Use this URL to cite or link to this record in EThOS: https://ethos.bl.uk/OrderDetails.do?uin=uk.bl.ethos.806698
Title: Exploring the interaction of social identity processes and gender on perceptions of organisational leadership potential
Author: Tresh, Fatima Abdulraouf
Awarding Body: University of Kent
Current Institution: University of Kent
Date of Award: 2020
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Abstract:
A growing interest in the social psychology of identifying leadership potential has followed a significant body of work to identify the best predictors of it. This thesis builds on research which examined contexts in which leadership potential is preferred over objective leadership performance, with a focus on disadvantageous outcomes for women. In this thesis I take a step backwards to examine not when leadership potential is preferred but how it is perceived. With respect to talent management in practice, organisations face two major issues: low success rates for high-potential individuals fulfilling their leadership potential and low representation of women in talent pipelines and leadership positions. I treat these problems as two sides of the same coin; organisations fall short of effectively identifying leadership potential due to social psychological biases in the methods that they use to identify it. Applying the social identity approach, I test the role of social identity processes in driving subjective perceptions of leadership potential. To better understand the role of unequal outcomes for women, I examine how target and evaluator gender interact with social identity processes to hold women to higher standards of recognising their potential to lead. Across eight studies, I demonstrate that social identity processes drive perceptions of leadership potential. Results show that social identity processes and gender interact in such a way that women's leadership potential is recognised through different processes than men's when evaluators are men. In a further two studies, I examine how social psychological processes may explain how individuals self-rate their own leadership potential. Social stereotypes may provide more explanation for this process than social identity processes. Overall, this thesis contributes to the literature on leadership potential by highlighting the biases that can ultimately lead to the misidentification of leadership potential. The thesis is concluded with implications and recommendations for practice.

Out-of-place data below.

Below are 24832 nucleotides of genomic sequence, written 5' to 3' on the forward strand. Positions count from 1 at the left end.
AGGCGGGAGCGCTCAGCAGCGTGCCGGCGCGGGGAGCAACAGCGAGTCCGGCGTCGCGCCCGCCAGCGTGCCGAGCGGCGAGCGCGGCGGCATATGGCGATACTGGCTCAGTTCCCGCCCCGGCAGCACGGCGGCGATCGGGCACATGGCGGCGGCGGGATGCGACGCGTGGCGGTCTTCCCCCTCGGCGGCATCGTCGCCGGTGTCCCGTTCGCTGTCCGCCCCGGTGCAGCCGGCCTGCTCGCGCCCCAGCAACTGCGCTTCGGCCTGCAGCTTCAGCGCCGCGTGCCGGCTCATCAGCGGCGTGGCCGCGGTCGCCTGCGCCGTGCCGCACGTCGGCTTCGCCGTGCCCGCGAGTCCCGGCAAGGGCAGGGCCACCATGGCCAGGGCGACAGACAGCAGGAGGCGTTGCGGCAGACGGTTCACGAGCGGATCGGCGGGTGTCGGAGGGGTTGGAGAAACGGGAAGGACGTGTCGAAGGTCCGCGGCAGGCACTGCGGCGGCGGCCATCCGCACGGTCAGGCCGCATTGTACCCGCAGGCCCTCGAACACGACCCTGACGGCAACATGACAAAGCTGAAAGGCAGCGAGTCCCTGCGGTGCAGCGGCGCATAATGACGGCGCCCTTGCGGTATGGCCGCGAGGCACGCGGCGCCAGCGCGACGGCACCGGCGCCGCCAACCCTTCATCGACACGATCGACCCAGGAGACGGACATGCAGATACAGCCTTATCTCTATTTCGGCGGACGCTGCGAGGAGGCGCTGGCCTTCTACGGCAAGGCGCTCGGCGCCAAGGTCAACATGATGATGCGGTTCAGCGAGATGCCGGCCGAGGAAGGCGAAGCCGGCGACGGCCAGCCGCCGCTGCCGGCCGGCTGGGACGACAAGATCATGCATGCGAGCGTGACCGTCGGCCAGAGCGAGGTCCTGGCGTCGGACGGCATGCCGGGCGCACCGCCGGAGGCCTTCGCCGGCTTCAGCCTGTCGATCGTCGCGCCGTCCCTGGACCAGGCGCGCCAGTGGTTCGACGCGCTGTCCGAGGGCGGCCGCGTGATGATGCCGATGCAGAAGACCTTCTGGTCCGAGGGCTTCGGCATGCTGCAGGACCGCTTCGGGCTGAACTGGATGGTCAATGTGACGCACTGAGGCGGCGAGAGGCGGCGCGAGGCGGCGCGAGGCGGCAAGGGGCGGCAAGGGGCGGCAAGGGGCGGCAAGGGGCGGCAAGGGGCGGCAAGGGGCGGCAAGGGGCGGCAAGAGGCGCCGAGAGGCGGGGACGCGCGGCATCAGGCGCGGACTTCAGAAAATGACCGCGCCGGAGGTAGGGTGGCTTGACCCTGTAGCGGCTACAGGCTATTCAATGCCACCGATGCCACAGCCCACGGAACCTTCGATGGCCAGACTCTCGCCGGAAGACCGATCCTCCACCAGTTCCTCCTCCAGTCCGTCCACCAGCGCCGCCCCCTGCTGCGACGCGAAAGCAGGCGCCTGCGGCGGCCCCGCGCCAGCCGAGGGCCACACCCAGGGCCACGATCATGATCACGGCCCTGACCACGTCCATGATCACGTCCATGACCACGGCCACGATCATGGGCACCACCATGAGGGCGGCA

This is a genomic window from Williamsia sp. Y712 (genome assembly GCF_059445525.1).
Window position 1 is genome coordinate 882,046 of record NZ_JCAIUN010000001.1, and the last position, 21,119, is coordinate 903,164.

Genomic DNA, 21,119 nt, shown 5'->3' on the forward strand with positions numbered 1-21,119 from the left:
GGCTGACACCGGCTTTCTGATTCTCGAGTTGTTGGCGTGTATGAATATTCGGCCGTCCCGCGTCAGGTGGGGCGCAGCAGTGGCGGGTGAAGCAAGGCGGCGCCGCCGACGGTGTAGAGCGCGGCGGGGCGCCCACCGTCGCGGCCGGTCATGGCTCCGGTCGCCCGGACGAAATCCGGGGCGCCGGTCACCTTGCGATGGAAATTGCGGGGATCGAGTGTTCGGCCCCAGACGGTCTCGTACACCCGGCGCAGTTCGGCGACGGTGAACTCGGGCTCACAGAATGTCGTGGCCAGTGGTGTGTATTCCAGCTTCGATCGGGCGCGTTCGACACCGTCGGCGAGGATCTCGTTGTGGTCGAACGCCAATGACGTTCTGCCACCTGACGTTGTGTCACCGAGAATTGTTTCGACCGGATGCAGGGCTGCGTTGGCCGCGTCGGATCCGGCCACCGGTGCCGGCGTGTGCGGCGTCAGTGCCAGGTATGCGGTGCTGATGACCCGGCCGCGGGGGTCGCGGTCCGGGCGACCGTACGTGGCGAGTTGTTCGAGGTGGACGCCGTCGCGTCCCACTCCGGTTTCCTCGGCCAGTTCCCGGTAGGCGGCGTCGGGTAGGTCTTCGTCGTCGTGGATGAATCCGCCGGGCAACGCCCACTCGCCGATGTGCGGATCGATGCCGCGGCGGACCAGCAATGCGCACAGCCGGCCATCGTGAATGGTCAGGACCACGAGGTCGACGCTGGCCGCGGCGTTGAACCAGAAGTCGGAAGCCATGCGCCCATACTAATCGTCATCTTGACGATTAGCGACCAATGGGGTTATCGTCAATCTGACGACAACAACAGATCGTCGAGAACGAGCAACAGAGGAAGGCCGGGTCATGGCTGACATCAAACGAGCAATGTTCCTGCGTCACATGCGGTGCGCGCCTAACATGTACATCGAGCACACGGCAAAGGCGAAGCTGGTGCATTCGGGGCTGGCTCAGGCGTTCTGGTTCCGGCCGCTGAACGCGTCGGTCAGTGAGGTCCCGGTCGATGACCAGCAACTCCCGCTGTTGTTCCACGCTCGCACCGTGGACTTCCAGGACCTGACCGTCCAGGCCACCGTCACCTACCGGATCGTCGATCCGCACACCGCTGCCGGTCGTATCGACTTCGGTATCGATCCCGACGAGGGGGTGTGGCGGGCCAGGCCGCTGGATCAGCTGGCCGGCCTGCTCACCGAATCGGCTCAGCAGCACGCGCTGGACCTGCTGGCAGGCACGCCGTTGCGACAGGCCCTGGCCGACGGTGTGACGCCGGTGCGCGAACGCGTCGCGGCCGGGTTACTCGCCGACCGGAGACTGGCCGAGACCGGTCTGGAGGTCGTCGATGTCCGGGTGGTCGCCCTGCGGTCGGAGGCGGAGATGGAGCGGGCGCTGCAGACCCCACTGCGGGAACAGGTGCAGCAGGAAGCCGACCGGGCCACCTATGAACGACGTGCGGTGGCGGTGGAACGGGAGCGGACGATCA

Supervisor: Randsley de Moura, Georgina ; Leite, Ana ; Wyatt, Madeleine Sponsor: Not available
Qualification Name: Thesis (Ph.D.) Qualification Level: Doctoral
EThOS ID: uk.bl.ethos.806698  DOI: Not available
Keywords: BF Psychology
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